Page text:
So, I am in the middle of rewatching Harry Potter and the Philosopher’s Stone, and the Sorting Hat scene just occurred... And I have questions!

We’ll set aside issues that are strictly problems of the film, such as why the sorting of students seems to be in a rough order of plot relevant characters first (with a quick cameo of the director’s daughter as Susan Bones just to make it not too obvious), or the Hat’s seeming to talk out loud when saying Harry would do well in Slytherin. Obviously, these were things necesitated by the medium of film. (You don’t want to take screen time up with dozens of alphabetical but non-plot relevant sortings, and internal dialogue is rather difficult to portray on film.)

Rather, my questions have to do with the process of sorting.

We have four houses at Hogwarts, and (as seen in the image above) they are typically portrayed as having roughly equal populations. So does this mean that the school aged wizarding population of the United Kingdom honestly has an even distribution of the personality traits sought by each house?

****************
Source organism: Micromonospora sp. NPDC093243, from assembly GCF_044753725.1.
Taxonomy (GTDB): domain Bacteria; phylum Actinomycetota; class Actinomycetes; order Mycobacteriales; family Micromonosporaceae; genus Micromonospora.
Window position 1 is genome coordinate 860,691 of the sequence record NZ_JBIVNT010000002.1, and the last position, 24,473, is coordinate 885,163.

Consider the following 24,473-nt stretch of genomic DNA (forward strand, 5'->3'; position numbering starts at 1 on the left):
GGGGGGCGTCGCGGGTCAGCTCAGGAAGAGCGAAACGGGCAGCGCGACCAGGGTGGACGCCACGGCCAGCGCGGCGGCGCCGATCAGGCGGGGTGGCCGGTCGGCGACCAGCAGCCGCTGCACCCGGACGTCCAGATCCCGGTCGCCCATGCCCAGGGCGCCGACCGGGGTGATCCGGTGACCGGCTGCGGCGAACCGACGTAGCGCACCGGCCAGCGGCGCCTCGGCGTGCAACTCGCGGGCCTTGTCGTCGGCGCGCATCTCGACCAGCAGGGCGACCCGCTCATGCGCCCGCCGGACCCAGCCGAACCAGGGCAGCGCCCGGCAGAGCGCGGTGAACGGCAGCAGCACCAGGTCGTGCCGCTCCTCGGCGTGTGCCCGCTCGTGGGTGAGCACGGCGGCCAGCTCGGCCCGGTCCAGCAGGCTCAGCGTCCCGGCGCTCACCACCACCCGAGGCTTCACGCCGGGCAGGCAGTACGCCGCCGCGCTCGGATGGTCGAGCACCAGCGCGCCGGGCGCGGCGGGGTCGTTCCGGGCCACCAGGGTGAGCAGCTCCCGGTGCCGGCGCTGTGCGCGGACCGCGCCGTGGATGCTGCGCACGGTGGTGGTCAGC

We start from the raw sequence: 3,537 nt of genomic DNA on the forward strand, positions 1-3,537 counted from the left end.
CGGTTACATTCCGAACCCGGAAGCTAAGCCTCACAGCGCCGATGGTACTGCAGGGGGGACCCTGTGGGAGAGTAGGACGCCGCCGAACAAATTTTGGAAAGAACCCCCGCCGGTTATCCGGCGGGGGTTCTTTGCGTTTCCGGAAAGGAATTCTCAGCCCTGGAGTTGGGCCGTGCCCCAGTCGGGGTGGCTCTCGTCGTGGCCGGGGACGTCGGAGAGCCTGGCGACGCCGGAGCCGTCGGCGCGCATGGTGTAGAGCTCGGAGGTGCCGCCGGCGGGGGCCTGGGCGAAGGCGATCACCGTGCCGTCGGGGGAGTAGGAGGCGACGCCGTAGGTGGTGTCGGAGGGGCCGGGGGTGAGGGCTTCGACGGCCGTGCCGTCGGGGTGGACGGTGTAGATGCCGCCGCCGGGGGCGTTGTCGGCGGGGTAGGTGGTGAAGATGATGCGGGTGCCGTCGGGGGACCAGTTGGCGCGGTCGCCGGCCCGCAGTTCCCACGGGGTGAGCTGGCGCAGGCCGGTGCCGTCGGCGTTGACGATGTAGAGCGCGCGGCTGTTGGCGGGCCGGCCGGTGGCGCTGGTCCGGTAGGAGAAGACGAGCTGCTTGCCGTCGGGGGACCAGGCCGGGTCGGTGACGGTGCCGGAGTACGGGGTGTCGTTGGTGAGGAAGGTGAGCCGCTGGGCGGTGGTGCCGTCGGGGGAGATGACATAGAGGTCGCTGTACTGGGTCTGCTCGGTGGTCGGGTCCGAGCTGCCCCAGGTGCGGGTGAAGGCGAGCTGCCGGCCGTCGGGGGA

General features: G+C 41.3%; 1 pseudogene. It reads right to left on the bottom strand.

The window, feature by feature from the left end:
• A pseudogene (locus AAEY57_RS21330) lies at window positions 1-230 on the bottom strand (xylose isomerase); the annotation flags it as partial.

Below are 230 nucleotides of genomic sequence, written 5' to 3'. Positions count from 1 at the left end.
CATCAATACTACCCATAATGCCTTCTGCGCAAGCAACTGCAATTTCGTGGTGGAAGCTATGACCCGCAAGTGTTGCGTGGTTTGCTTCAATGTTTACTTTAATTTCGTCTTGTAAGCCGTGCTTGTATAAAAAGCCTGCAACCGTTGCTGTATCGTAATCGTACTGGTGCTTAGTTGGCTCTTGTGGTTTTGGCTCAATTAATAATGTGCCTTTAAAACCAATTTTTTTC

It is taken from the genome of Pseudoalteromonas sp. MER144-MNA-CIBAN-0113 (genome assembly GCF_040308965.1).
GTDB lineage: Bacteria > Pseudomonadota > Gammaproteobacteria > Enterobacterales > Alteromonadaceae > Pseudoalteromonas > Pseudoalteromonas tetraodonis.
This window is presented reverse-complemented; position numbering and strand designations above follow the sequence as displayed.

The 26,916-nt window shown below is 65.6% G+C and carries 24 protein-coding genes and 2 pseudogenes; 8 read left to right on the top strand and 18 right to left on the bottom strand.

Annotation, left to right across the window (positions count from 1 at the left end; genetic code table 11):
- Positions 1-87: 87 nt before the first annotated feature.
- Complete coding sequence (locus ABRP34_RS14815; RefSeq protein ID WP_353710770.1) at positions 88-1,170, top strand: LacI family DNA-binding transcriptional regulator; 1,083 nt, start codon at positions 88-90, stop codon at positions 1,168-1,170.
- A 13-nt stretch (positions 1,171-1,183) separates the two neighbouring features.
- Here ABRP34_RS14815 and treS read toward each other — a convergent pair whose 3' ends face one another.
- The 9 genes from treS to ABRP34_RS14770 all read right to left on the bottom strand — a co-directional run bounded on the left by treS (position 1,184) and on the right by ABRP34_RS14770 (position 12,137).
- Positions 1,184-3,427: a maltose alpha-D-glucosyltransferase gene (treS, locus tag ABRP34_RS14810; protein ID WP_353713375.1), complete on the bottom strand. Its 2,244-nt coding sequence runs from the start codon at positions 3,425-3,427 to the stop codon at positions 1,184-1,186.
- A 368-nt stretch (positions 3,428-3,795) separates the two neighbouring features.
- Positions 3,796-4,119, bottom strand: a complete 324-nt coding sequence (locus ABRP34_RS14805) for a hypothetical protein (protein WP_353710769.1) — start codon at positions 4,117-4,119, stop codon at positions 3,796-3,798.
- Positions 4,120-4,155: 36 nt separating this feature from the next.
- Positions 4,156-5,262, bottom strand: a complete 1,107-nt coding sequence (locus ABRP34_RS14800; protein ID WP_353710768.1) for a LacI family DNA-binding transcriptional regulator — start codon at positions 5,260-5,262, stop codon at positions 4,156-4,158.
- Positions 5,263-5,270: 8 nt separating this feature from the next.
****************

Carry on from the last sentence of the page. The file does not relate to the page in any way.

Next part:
What happens if, hypothetically, there is a year when the majority of students happen to all have, say, a strongly studious outlook? Do they all get sorted into Ravenclaw, and the other houses get shafted? Or does the Hat then look for other (slightly less) strong personality traits in an effort to equalize the houses? In interviews, Rowling has insisted that the Hat is never wrong, but that doesn’t mean that there aren’t some students (as evidenced by the Hat’s discussion with Harry during his sorting) who might do equally well in multiple houses.

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If Hermione had a surname later in the alphabet, and if more Gryffindors had been sorted before her turn came up, could she have ended up in Ravenclaw? If Harry’s last name had been, say, Zimmer rather than Potter, might the Hat have been more reluctant to take Harry’s wishes into account and gone along with its original assertion that Slytherin could help him on his way to greatness?

Or should I just tell myself, “It’s a children’s book/movie, just shut up and enjoy the story!”